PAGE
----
Sapphire vs Gorilla Glass: which touchscreen display wins on scratch resistance, shatter-proofing, price and weight
The iPhone 6 will use sapphire crystal for its main display. But how does sapphire compare with Gorilla Glass, the current smartphone screen leader?
Published on Apr 3, 2014
It's now confirmed that the iPhone 6 will sport a sapphire crystal display when it launches later on this year. Which may or may not be bad news for Corning, the makers of the current leader of the smartphone screen pack, Gorilla Glass. So what does sapphire offer that Gorilla glass does not, and what are the key points of difference between the two display materials?
What are Gorilla Glass and sapphire made of?
Gorilla Grass is Corning's trademark for a chemically toughened glass that has been through an ion-exchange process. This is done by putting the sheet into 400C bath of molten potassium salt which causes an exchange between the larger potassium ions and the smaller sodium ions originally on the glass. As the glass cools these potassium ions provide higher protection against compressive stress, which means that surface scratches have to break the glass.
Sapphire is a crystalline form of aluminium oxide also known as Corundum. Corundum occurs naturally as a mineral, and can be transparent although impurities can lead to a color tint which when red is referred as ruby and and otherwise is known as a sapphire.
How hard is sapphire compared with Gorilla Glass?
On the Mohs scale of hardness, Gorilla Glass scores a 6.8, which puts it just below a mineral like Quartz. Sapphire is the second hardest naturally occurring material on the planet, behind diamond. and scores 9 on the Mohs scale of mineral hardness. This test matches one substance's ability to scratch another - and so is a better indicator of scratch resistance than shatter resistance.
“Chemically strengthened glass can be excellent, but sapphire is better in terms of hardness, strength, and toughness,” said Matthew Hall, Director of the Center for Advanced Ceramic Technology at the Kazuo Inamori School of Engineering at Alfred University, quoted in Tech Crunch. “The fracture toughness of sapphire should be around 4 times greater than Gorilla Glass – about 3 MPa-m0.5 versus 0.7 MPa-m0.5, respectively.”
But does this Moh hardness test translate to real life situations?
Corning concedes that sapphire is more scratch resistant than Gorilla Glass but argues that in 'normal mobile use' sapphire would shatter more easily. It has put together a demo video which it claims indicates that Gorilla Glass is 2.5x less likely to shatter (see below).
But it doesn't take an expert to see that a 'ring on ring' strength test is a long way from a normal use scenario. And the fact is that in real life, scratches on the display are the conduit for future fractures and shattering, so a screen with few or no scratches at all should be less likely to shatter when dropped.
What is the cost of sapphire vs Gorilla glass?
Corning has claimed that sapphire displays cost up to 10 times as much as Gorilla glass - but that claim was based on existing production output of sapphire. Apple has a history of tieing in suppliers to long-term contracts to ring-fence key components such as retina displays which leaves competitors struggling to get their hands on matching products.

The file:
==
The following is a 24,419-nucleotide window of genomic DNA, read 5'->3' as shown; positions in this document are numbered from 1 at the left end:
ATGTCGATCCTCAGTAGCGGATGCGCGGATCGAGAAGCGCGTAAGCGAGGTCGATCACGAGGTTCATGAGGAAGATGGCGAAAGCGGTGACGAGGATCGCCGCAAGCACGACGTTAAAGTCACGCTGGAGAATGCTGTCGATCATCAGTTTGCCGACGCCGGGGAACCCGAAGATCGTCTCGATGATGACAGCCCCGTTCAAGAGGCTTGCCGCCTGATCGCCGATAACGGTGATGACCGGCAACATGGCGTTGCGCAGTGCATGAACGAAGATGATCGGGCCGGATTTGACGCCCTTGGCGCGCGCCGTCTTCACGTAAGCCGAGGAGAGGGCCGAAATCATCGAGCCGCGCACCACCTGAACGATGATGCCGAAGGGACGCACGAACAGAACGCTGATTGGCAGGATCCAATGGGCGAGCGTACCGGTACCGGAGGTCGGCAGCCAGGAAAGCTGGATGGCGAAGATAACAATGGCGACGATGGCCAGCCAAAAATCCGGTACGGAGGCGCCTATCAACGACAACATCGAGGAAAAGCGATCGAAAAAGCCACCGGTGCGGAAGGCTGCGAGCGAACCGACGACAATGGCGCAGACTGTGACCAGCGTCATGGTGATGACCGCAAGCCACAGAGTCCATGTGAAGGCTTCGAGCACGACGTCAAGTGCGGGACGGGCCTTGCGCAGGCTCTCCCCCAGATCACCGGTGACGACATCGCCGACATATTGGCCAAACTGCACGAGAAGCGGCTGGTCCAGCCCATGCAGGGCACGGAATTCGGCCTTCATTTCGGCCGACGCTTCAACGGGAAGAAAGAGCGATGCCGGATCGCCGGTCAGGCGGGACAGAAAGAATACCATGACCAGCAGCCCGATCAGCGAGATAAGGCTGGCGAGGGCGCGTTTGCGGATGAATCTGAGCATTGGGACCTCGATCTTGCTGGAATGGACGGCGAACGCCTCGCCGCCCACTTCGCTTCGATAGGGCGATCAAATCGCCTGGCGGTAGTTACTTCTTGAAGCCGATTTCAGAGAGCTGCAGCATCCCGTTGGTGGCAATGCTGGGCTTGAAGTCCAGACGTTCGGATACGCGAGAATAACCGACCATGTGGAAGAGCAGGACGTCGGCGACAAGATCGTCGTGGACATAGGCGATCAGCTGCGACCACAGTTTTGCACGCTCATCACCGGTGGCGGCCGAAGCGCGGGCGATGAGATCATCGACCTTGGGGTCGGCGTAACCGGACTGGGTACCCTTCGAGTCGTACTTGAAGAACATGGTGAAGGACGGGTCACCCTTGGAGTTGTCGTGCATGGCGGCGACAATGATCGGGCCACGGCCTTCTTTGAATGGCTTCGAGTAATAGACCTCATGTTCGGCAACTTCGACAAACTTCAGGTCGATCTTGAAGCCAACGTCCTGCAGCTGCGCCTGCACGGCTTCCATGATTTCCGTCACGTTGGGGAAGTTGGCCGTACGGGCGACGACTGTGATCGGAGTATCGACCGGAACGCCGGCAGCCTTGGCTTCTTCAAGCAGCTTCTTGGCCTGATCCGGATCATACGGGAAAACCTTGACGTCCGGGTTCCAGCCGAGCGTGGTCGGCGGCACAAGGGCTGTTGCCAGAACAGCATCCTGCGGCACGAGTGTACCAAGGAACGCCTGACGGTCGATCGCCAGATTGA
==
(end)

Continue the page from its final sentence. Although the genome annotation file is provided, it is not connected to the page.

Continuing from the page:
How heavy is Sapphire crystal compared with Gorilla glass?
The density of Gorilla Glass is 2.54 g/cm3 while sapphire is 3.98 g/cm3. So sapphire is roughly 1.5x heavier than Gorilla glass. But recently published patents submitted by Apple indicate that it has devised a way to fuse sapphire and glass layers together that creates a laminate combining the durability of sapphire with the weight and flexibility advantages of glass.
Doesn't sapphire crystal absorb more light than Gorilla glass?
The refractive index of sapphire crystal is 1.76 compared with 1.5 for Gorilla glass - which means there is a small trade-off between light transmission and durability. "It transmits less light which...means either dimmer devices or shorter battery life," said Corning senior vice president Tony Tripeny.
But again that assumes that you would require the same depth of display, or that the display was solid sapphire, both assumptions that are open to question.
Certainly in Marques Brownlee's YouTube video the reviewer made a point of noting the 'high quality' of the sapphire crystal display: "This thing is paper thin, literally the same thickness as a sheet of paper, and it's perfectly see through. I would say zero per cent opacity."
This thing is paper thin, literally the same thickness as a sheet of paper, and it's perfectly see through. I would say zero per cent opacity.
Isn't sapphire much more expensive than Gorilla Glass?
Currently sapphire is more expensive to produce than Gorilla glass, but how much more depends on who you ask. Corning claims that a sapphire display is about 10x the cost of an equivalent Gorilla Glass display, but GT Advanced Technologies says sapphire is currently about 3-4 times more expensive to produce.
But Apple has paid GT Advanced Technologies $578 million up front to build a plant in Arizona to produce sapphire exclusively for its products. Estimates put the production capacity at up to 200 million displays a year - a volume which would inevitable reduce the unit price of sapphire still further.
There are other cost benefits that going sapphire brings over and above the unit cost, for instance the reduced cost of replacing screens on iPhones broken under warranty or Apple Care protection. And, naturally, being the only phone (barring the $11,000 Vertue) with sapphire display technology is a genuine unique selling point with real competitive advantage.